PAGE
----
The Mahabharata is one of the two major Sanskrit epics of ancient India. It is of immense importance to the culture of the Indian subcontinent, and is a major text of Hinduism. Its discussion of human goals (artha or 'purpose', kama or 'pleasure', dharma or 'duty', and moksha or 'liberation') takes place in a long-standing tradition, attempting to explain the relationship of the individual to society and the world (the nature of the 'Self') and the workings of karma.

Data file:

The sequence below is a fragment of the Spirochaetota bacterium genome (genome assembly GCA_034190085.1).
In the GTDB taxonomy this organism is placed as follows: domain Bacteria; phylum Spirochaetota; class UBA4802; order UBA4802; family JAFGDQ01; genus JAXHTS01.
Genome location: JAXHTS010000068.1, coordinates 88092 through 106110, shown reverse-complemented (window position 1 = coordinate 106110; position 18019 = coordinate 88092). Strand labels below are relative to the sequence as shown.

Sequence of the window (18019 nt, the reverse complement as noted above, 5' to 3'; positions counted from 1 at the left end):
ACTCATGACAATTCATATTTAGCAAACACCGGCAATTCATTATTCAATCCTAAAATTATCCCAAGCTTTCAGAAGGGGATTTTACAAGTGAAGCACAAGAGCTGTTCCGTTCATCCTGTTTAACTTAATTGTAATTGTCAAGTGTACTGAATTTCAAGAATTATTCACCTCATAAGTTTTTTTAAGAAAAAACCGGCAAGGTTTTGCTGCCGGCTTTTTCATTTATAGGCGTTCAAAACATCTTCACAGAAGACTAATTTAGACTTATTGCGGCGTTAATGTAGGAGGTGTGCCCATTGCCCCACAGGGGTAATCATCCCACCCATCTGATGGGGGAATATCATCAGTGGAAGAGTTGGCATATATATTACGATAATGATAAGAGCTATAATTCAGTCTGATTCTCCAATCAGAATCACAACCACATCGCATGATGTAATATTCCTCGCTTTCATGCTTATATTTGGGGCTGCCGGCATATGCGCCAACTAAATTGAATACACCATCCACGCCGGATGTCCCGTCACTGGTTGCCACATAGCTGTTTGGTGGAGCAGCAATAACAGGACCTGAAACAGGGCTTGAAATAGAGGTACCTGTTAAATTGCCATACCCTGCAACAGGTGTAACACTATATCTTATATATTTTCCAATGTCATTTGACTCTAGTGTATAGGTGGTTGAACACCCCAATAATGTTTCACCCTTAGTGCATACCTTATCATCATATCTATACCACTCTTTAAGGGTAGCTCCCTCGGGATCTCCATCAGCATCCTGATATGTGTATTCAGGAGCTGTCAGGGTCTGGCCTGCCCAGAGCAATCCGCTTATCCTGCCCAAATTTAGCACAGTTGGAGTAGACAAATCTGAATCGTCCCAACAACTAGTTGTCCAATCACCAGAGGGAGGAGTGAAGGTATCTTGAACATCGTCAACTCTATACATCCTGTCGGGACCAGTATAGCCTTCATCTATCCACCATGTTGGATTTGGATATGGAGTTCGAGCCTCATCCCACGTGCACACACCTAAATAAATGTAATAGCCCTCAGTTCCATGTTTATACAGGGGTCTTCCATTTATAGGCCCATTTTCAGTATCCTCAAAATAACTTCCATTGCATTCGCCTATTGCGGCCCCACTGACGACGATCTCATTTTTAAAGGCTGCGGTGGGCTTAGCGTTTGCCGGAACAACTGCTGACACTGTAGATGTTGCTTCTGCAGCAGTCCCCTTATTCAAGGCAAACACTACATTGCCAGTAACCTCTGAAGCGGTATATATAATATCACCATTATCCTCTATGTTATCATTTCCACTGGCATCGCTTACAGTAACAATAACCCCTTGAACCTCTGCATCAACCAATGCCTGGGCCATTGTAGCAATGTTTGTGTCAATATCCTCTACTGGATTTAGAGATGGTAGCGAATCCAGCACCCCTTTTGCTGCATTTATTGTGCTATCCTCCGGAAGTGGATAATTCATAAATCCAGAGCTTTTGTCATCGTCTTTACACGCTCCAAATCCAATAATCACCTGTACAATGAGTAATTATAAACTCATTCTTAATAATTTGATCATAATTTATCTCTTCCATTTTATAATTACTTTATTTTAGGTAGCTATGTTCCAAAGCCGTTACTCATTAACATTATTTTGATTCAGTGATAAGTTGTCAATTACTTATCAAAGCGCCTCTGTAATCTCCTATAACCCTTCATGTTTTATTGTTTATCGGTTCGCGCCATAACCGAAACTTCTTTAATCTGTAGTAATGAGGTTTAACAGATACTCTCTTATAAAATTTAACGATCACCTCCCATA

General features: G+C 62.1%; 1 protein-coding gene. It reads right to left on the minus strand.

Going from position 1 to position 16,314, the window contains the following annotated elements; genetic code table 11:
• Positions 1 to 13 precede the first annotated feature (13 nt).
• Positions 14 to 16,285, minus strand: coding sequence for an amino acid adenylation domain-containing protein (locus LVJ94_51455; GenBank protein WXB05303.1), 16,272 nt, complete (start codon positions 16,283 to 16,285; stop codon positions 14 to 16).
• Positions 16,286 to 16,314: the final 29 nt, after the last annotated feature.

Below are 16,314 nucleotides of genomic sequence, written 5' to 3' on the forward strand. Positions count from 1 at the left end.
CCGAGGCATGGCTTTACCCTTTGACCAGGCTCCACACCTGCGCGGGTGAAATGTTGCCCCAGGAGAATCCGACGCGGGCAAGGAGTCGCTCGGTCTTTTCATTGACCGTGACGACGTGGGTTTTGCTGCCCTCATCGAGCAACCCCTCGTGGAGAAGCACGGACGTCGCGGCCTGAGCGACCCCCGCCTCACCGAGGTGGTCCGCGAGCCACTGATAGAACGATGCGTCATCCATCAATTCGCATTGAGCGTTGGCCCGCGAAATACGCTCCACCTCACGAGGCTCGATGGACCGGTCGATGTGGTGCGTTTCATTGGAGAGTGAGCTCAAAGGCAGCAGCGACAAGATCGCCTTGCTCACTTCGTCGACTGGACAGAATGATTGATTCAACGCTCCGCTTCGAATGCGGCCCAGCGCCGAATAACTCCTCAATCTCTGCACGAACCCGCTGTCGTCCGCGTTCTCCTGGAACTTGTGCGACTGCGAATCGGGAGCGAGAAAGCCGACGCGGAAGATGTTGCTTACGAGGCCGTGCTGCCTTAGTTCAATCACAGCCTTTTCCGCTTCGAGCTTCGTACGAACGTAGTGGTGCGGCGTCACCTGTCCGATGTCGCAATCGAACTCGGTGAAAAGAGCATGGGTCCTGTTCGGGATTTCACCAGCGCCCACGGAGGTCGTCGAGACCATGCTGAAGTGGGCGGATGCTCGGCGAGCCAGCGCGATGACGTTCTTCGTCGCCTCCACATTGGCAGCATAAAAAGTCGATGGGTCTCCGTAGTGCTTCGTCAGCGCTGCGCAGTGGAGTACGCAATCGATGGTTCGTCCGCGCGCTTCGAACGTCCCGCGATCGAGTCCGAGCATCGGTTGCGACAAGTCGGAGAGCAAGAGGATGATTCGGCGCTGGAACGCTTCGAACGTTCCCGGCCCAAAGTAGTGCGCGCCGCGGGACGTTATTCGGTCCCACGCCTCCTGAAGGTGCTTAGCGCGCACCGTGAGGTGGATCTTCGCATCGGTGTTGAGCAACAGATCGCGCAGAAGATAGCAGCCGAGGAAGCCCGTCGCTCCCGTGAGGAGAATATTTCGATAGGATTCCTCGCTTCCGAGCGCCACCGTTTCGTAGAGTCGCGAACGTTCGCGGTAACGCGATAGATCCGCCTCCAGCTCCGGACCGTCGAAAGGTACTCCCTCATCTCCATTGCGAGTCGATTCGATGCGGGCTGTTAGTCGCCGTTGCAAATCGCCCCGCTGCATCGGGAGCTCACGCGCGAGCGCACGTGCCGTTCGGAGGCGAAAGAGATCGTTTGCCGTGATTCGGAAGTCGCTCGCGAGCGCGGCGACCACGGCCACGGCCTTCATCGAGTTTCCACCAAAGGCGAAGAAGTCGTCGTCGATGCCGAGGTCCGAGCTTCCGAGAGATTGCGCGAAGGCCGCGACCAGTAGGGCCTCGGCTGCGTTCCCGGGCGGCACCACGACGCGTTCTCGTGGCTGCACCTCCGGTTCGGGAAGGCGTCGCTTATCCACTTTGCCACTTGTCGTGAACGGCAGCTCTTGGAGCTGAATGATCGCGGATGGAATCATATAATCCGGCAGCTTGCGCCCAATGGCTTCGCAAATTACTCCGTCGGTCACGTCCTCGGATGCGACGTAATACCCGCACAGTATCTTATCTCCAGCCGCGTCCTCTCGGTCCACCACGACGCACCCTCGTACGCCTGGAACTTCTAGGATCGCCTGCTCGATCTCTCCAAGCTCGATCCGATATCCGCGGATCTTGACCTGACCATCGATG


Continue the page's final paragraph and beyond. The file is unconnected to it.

John D. Smith was born in Nottingham in 1946. He attended Magdalene College, Cambridge, where he read Sanskrit and Hindi. In the early 1970s he held a research fellowship at Christ's College, Cambridge; this was followed by nine years as lecturer in Sanskrit at the School of Oriental and African Studies in the University of London. In 1984 he returned to Cambridge, where he is now emeritus Reader of Sanskrit. He has worked on both Sanskrit and modern Rajasthani, and his publications include The Visa?adevarasa: a restoration of the text (Cambridge, 1976) and The epic of Pabuji: a study, transcription and translation (Cambridge, 1991).